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  5. NLP Settings and Guidelines

NLP Settings and Guidelines

Intent Naming Guidelines

Follow the below guidelines when naming your task (intent identifier):

  • Use an action verb, an object, and possibly a modifier (placed before or after the object). Typically, an intent name consists of 2 to 4 words.
  • Use less than 5 words to convey the purpose of the task.
  • Use the same verb in different tasks if the action is similar (For example, Show Issue/Show Report instead of Show Issue/Get Report).
  • Avoid single-word actions.
  • Avoid determiners (the, a, my, that, etc.)
  • Avoid digits but if you cannot, always use the numerical form.
  • Avoid platform terms such as task, alert, action, cancel, discard, amend, and webhook.
  • Avoid using a potential entity in an intent name (For example, Get Weather Today, where today is a potential entity).
  • Don’t use special characters such as () & / \ $ [ ] + *.
  • Don’t use punctuation such as – , . ! ? ‘ “.
  • Don’t use pronouns (i.e. Show Me All Issues)
  • Don’t use terms related to the bot name (For example, Create Asana Task).
  • Don’t use a word both as a verb and as a noun (For example, Update Issue/Get Updates).
  • For List of Items entity type, do not have the combination of following characters while defining synonyms – (), %, ° (degree symbol for degrees i.e. 30°C).

On-demand tasks (Actions, Dialog, Information tasks) must always contain an action verb, an object, and possibly a modifier (placed before or after the object). You must map almost all actions to the form how + what and complete the sentence the goal is to:

  • Do Something
  • Get Status
  • Send Detailed Report
  • Email Report Critical
  • Get 3 Day Forecast

Alerts must contain an object and possibly a modifier (placed before or after the object). Avoid using verbs in alert altogether. Avoid using the word alert in an alert name. Alerts must be mapped to the form what and complete the sentence alert me on:

  • Something
  • Status Updates
  • Critical Status Update
  • Changes


While using synonyms is great for words used in the name, users may sometimes refer to a task using slang, metaphors, or other idiomatic expressions.

For example, a task name might be Get Current Weather, but the user inputs, What’s happening with today’s rain situation. In such cases, none of the words used in the task name are used, yet the input has the same meaning. To optimize the accuracy and recognition of the NLP interpreter for your bots, you can create patterns.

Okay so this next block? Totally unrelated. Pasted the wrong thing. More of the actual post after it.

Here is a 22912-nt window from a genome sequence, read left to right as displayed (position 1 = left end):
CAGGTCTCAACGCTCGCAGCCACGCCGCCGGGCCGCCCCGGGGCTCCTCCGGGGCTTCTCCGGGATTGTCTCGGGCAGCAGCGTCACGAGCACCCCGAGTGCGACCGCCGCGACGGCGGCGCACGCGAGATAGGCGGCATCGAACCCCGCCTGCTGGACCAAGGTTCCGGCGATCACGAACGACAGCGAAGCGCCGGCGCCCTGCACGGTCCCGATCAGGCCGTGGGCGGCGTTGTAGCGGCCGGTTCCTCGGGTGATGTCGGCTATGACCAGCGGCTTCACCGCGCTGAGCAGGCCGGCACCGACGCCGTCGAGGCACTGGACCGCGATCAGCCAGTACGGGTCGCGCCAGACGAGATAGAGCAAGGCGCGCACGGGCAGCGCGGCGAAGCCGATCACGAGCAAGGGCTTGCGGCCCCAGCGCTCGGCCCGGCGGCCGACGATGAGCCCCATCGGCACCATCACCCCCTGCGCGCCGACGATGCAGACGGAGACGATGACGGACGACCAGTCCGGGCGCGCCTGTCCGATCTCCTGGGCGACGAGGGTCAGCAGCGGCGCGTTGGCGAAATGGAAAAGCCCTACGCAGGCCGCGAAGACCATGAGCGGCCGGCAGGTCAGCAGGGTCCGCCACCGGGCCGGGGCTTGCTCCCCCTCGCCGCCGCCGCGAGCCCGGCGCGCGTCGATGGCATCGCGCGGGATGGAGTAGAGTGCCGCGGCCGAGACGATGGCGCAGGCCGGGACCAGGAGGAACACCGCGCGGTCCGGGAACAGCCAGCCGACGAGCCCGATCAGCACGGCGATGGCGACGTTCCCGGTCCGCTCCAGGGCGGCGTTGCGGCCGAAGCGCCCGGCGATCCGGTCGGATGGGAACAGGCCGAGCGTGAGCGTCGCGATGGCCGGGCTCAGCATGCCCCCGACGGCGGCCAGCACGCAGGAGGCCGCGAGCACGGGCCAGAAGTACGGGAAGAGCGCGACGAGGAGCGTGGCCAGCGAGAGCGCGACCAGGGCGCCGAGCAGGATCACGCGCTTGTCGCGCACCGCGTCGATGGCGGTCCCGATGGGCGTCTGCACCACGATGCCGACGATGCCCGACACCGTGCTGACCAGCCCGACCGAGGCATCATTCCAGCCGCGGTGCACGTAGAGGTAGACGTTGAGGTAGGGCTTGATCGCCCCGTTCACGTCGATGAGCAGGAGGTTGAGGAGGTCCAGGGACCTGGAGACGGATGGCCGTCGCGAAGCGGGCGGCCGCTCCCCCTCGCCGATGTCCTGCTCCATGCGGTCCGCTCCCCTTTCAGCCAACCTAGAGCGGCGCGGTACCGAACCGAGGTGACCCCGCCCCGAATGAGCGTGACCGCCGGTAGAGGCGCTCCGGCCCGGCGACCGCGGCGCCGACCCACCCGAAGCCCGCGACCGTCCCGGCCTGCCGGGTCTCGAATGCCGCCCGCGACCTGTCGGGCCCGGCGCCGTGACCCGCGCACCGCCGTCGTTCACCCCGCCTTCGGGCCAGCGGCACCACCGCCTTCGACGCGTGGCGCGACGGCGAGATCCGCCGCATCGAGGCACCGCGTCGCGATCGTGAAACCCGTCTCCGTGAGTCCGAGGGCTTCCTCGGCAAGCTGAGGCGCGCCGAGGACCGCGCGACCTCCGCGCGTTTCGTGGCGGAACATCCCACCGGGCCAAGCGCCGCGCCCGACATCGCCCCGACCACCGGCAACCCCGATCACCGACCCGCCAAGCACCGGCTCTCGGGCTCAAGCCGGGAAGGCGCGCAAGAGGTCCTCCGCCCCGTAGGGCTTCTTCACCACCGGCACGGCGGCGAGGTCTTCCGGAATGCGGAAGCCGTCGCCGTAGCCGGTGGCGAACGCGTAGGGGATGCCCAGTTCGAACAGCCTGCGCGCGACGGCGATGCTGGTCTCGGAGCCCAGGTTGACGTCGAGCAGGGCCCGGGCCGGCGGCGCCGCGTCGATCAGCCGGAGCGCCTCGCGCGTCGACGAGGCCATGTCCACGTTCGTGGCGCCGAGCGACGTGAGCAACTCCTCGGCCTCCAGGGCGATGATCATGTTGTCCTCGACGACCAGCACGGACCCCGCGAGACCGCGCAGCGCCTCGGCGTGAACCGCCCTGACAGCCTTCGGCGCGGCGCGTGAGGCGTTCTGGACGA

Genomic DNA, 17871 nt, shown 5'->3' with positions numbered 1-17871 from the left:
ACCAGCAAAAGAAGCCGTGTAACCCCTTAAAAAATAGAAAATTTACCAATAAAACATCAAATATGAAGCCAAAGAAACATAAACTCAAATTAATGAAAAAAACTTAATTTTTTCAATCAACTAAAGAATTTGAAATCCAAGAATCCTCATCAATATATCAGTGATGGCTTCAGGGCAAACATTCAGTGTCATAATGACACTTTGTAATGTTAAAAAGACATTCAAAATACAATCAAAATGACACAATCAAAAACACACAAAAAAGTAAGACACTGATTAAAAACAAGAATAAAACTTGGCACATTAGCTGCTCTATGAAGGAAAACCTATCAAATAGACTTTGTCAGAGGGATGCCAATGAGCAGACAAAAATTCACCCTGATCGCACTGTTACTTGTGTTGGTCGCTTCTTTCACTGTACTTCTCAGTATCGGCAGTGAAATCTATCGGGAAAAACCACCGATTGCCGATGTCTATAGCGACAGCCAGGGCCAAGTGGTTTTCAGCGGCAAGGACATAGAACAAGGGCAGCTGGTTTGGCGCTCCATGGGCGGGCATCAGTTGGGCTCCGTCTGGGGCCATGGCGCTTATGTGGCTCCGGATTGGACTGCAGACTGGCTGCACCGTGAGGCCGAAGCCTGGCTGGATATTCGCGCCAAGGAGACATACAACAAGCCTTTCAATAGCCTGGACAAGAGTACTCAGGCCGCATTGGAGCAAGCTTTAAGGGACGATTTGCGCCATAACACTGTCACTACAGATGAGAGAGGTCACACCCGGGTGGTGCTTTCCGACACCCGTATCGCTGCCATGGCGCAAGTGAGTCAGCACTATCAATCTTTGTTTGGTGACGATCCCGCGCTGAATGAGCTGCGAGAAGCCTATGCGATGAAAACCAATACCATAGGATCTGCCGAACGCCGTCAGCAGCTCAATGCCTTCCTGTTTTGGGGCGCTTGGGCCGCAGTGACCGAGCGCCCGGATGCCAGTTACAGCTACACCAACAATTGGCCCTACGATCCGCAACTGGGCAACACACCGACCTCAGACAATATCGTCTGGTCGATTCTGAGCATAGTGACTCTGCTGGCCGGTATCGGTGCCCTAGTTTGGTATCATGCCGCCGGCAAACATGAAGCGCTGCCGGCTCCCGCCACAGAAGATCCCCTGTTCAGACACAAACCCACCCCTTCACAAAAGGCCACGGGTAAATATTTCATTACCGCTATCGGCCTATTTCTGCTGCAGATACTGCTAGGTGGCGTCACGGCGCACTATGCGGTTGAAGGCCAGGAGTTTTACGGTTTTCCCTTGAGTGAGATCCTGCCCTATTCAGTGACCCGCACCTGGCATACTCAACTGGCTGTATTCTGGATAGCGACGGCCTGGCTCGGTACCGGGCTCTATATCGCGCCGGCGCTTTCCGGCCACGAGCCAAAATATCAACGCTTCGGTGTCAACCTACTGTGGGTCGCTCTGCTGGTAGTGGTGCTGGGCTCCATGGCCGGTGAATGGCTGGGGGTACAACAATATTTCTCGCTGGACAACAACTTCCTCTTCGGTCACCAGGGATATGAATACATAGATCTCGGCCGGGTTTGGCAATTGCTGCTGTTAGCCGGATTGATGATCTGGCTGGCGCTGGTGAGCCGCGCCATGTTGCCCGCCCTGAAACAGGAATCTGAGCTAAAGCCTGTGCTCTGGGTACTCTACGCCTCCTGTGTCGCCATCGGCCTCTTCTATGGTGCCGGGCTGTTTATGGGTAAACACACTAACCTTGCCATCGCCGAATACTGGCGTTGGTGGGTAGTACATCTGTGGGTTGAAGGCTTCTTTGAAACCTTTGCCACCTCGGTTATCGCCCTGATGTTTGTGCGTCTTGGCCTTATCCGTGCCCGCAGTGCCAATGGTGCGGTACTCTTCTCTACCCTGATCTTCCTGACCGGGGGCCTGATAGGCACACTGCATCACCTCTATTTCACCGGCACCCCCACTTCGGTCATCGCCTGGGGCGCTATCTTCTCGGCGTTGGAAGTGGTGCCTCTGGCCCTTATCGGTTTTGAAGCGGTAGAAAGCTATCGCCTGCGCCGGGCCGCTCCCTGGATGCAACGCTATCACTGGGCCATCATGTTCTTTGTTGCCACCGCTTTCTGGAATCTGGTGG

When the NLP interpreter matches a synonym to one task or field, and a pattern to a different task or field, the pattern match is prioritized and used for recognition over the synonym match.

Note: Patterns are evaluated in the order of their listing. So ensure when adding patterns, add in the order of most restrictive to least restrictive.
The following are some general guideline for creating intent patterns:
  • Use a minimum of 3 words.
  • Use words in their canonical forms (i.e. infinitive verbs, singular nouns).
  • Use lowercase both for words and their synonyms.
  • Use the US spelling of words (i.e. normalize instead of normalise).
  • Avoid using determiners and pronouns (the, a, my, that).
  • Avoid using digits.
  • Avoid using entity values in defining a task pattern.
  • Don’t use elision (i.e. what’s ).
  • Don’t use special characters such as () & / \ $ [ ] + *.
  • Don’t use punctuation such as – , . ! ? ‘ “.

For a quick guide towards the usage of patterns, refer to How to use Patterns?.

Pattern Operators

  • AND: ( X Y ): An ordered relationship of words in sequence. This is the default setting. i.e. when you specify a pattern as cancel order it is the same as (cancel order).
    For example, (Cancel Order) matches Cancel my phone order but doesn’t match I have a pending order for an iPhone X, can I cancel. Bot Builder tool uses patterns with increasing numbers of wildcards between words (up to 3 for an intent). So a pattern of Cancel Order can match:
    • cancel order
    • cancel my order
    • cancel that last order
    • cancel last weeks big order
  • OR: [X Y Z]: Any of these can be interchangeably used in the user utterance. For example, ([get make] me [food drink dessert]) will match any of the below utterances:
    • Get me food
    • Make me a drink
    • Get me a drink
    • Get me a dessert
    • Make me some quick food
  • NOT: !X: Words that should not appear in the user utterance for an intent match. For example, (!forecast) is marked as a pattern for intent named Get current weather and the bot supports another intent called Get 3-day weather forecast.
    • User utterance: Planning a trip to California get me the forecast
      • will not match Get current weather
      • will match Get 3-day weather forecast
        Note that the !word means not after this point. So (!forecast the weather) and (get the weather !forecast) are different. The utterance get the forecast for the weather matches the second but not the first.
  • Optional: {X}: For example, {phone} If the user utterance is Get me a phone number or get me a number the platform will treat it equally.
  • Enforce Phrase: X_Y: To enforce occurrence of the phrase as is in the user utterance, without any words in between. For example, transfer_funds. The utterance transfer funds or I want to transfer funds will match but not Can I transfer some funds.
  • Concepts: ~: Platform has a large set of inbuilt concepts that developers can use to define a pattern. For example, (I [like love] ~world_country) will match
    • I like India
    • I love traveling to Australia
    • I would like to visit an African country